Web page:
Read full Review Here…Written by Bruce
Label: Flenser Records
FOUR: DREADLORDS – Death Angel
These are busy people. This year alone, No One, Sam and Brian opened for black metal legends Watain at the Brooklyn Night Bazaar, collaborated with Mayhem’s Manheim and Hellhammer, put out a full-length album (Fury Nocturnus) and a compilation (Pennhurst/Xesse) under the Total Occultic Mechanical Blasphemy (T.O.M.B.) moniker, plus another full-length via dark blues act Dreadlords.
Death Angel is Dreadlords‘ long-awaited debut album – their demo hit last year (we reviewed it here ) – and it builds on their early work in expected and unexpected ways. All but one of the tracks from the demo are back in rerecorded form, and one of the first things you’ll notice is how much No One’s voice has improved. Opener “Going To The Well” is a stomping murder sermon that ably introduces the band: bayous blues riffs swimming in distortion and reverb underneath crooning vocals that sound like the bastard spawn of a Satanic orgy involving Nick Cave, Johnny Cash, Danzig, King Dude and Chelsea Wolfe.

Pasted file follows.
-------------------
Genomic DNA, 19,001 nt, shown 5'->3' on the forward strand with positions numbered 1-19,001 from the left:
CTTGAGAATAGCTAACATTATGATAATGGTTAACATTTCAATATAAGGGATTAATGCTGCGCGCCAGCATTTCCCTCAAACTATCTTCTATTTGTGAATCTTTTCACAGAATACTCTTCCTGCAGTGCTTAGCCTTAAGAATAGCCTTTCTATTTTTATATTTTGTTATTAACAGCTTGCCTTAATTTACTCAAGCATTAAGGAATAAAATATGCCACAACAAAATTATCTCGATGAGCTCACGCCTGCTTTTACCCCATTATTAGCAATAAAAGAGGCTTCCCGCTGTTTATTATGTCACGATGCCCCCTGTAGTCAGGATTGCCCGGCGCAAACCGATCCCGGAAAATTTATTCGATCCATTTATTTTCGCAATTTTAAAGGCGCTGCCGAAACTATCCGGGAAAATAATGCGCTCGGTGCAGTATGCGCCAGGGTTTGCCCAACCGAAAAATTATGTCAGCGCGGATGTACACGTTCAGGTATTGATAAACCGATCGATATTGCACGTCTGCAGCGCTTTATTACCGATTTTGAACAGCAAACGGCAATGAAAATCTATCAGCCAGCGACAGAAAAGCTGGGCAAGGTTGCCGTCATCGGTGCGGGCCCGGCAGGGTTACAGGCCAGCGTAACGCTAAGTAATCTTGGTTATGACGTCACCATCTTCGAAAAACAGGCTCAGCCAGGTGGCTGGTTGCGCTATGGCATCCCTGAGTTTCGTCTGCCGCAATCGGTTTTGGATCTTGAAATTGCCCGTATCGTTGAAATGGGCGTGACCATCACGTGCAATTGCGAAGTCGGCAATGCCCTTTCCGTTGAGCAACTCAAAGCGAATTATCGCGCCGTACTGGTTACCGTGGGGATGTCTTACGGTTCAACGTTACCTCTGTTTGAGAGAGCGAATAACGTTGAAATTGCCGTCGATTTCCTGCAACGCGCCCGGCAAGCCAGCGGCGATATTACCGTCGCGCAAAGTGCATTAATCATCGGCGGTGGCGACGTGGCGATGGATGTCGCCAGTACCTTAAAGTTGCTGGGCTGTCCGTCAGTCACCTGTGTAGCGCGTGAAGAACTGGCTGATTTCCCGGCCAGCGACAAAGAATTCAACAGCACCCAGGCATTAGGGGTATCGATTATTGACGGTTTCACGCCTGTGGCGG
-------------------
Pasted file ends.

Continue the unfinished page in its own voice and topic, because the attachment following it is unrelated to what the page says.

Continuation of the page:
Read full Review Here…Written by Daniel
Label:Not Just Religious Music
THREE: BLOOD BRIGHT STAR – The Silver Head
I was fortunate enough to find out about Blood Bright Star when they released their split album with High Aura’d (which you should also check out). It was obvious to me back then that this project of visual artist Reuben Sawyer was mesmerizing music. The blend of psychedelic influences, drone and noise alongside deathrock and krautrock was done in such an intriguing fashion that you simply could not ignore Blood Bright Star. Since then, Sawyer also released Solar Infinite, which further explored the unique nature of the project, and now Blood Bright Star takes things even further into this psychotic analysis with The Silver Head.